The Vanagon’s hydraulic clutch system is fairly straightforward and clearly depicted in the Bentley manual, Page 30.2.
Essentially, the clutch pedal actuates a hydraulic piston-and-cylinder assembly—usually referred to as the “master cylinder”—tucked away just above the base of the steering column. This master cylinder pushes hydraulic fluid through a 10-foot-long pipe running to the engine compartment, where it is connected to a similar piston-and-cylinder assembly known as the “slave cylinder”. This slave cylinder in turn actuates a lever on the side of the clutch bellhousing to engage & disengage the clutch.
Hydraulic fluid for the entire system is supplied by the same reservoir as supplies the brake system; this reservoir is hidden behind the instrument cluster on the dash, and is accessed by removing the instrument-cluster cover.
Typically, the first sign of trouble in the clutch system is hydraulic fluid dripping from the master cylinder onto your shoe, carpet, steering column, etc.. Or perhaps a leak surrounding the slave cylinder back in the engine compartment, accompanied by an increasing consumption of fluid.
Failure of either will cause the inability to use the clutch to disengage the transmission, making it difficult or impossible to shift. Insistent pumping of the clutch pedal will result only in the loss of your precious brake/clutch fluid.
Popular Vanagon lore suggests that failure and replacement of either the clutch master or slave cylinder will soon be followed by failure of the other, the theory being that the original cylinders wear out at about the same rate—neither being stronger than the other—so they continue to function together for quite some time. But a new, strong master cylinder will easily overpower the worn seals in a tired old slave cylinder, subsequently blowing it out. On a purely speculative note, I suppose the opposite could be equally true: a new slave could be too much for an old master to handle, causing an imminent failure of the master cylinder.
Some dispute this as mere Teutonic superstition, and I don’t know for certain.
If your Vanagon racks up most of her miles on roadtrips and camping forays, then by definition any mechanical failures will occur far from home. If you prefer to perform this task in the relative comfort of your own driveway rather than a lonely interstate or a distant logging trail in the woods, just replace both cylinders at the same time and be done with it for a good long while.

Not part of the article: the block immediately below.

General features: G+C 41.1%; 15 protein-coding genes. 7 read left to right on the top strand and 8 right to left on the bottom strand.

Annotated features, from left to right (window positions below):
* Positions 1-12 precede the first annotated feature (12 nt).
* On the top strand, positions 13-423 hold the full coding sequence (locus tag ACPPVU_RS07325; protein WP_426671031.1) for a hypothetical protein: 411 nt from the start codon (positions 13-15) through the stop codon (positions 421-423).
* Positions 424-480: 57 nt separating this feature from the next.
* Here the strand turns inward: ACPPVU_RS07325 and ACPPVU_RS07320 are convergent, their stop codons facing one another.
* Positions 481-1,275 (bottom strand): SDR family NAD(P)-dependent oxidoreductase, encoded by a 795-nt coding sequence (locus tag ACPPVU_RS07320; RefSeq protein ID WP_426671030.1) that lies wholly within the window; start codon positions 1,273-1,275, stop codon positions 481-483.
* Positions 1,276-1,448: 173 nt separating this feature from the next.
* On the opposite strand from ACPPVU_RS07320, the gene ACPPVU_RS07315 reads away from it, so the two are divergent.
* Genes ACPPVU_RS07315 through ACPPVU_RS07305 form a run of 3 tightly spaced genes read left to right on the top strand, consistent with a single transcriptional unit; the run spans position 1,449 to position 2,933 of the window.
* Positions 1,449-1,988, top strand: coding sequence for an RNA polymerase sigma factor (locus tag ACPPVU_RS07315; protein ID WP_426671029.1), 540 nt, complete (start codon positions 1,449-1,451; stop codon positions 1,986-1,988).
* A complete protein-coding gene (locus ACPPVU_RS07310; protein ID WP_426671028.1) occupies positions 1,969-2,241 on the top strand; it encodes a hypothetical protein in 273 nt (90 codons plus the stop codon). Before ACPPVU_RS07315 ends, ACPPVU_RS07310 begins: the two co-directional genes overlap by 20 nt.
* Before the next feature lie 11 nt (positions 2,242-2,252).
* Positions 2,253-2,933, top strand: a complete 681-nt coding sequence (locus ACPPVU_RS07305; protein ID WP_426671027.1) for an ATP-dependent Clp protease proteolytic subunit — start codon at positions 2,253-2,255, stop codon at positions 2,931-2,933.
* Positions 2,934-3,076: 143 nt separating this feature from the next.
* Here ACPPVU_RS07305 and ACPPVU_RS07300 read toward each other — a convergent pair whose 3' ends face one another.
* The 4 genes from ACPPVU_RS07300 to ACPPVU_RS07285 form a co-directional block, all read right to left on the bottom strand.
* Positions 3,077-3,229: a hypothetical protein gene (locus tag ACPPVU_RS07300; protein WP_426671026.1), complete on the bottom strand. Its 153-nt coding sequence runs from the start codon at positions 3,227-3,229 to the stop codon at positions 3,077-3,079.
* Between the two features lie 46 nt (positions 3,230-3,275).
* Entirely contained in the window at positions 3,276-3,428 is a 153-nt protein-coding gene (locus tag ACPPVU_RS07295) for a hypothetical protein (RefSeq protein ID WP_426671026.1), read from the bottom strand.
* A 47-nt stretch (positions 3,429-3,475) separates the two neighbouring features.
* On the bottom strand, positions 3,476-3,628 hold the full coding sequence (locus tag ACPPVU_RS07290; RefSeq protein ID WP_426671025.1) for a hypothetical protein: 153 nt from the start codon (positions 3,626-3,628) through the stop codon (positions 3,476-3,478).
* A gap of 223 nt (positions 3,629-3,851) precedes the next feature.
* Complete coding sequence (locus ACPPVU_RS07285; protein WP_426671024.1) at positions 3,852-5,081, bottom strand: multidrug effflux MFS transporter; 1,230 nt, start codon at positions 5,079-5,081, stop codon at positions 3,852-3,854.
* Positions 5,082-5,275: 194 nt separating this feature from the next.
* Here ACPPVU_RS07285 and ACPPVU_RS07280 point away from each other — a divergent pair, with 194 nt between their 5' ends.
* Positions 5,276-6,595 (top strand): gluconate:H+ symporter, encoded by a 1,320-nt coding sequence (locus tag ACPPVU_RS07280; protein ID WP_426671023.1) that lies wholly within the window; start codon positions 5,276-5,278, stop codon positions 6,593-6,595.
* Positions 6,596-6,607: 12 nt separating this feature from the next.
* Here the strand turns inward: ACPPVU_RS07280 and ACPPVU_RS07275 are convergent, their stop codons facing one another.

- Suitable Clutch Master Cylinder
- Suitable Clutch Slave Cylinder
- DOT-4 Brake Fluid, about a quart
- Assorted Metric Combination Wrenches
- Assorted Metric Sockets and Ratchet Wrench, with extensions
- Torque Wrench: 0 to 25 ft./lbs
- Phillips Screwdriver
- Vaccuum-pump brake-bleeding kit
- 3-foot-square piece of plastic sheeting and some ever-helpful duct tape: lay this down on your carpeting to catch the inevitable spills
- A small inspection mirror and flashlight may help in seeing what you’re doing in the tight confines above the steering column
- Penetrating oil: squirt some PB Blaster, Marvel Mystery Oil, or similar on exterior nuts, bolts, and bleeder screws a few days before tackling this job, to ease their subsequent removal. Even so, I needed to resort to the judicious application of a …
- Small propane torch, to carefully heat stubborn threaded fasteners.
- Hose clamping tool to prevent fluid loss.
Here’s a simple homemade alternative to a store-bought hose-clamping tool. Cut a 1″-long section from a 3/8″- or 1/2″-diameter wooden dowel, then split it down the middle to form two half-round pieces. Tape these to the jaws of your locking pliers and use this to carefully pinch off rubber hoses while you work on related components. Not too hard though, or you’ll damage the rubber.
Proceed to “Vanagon Clutch Master Cylinder Replacement”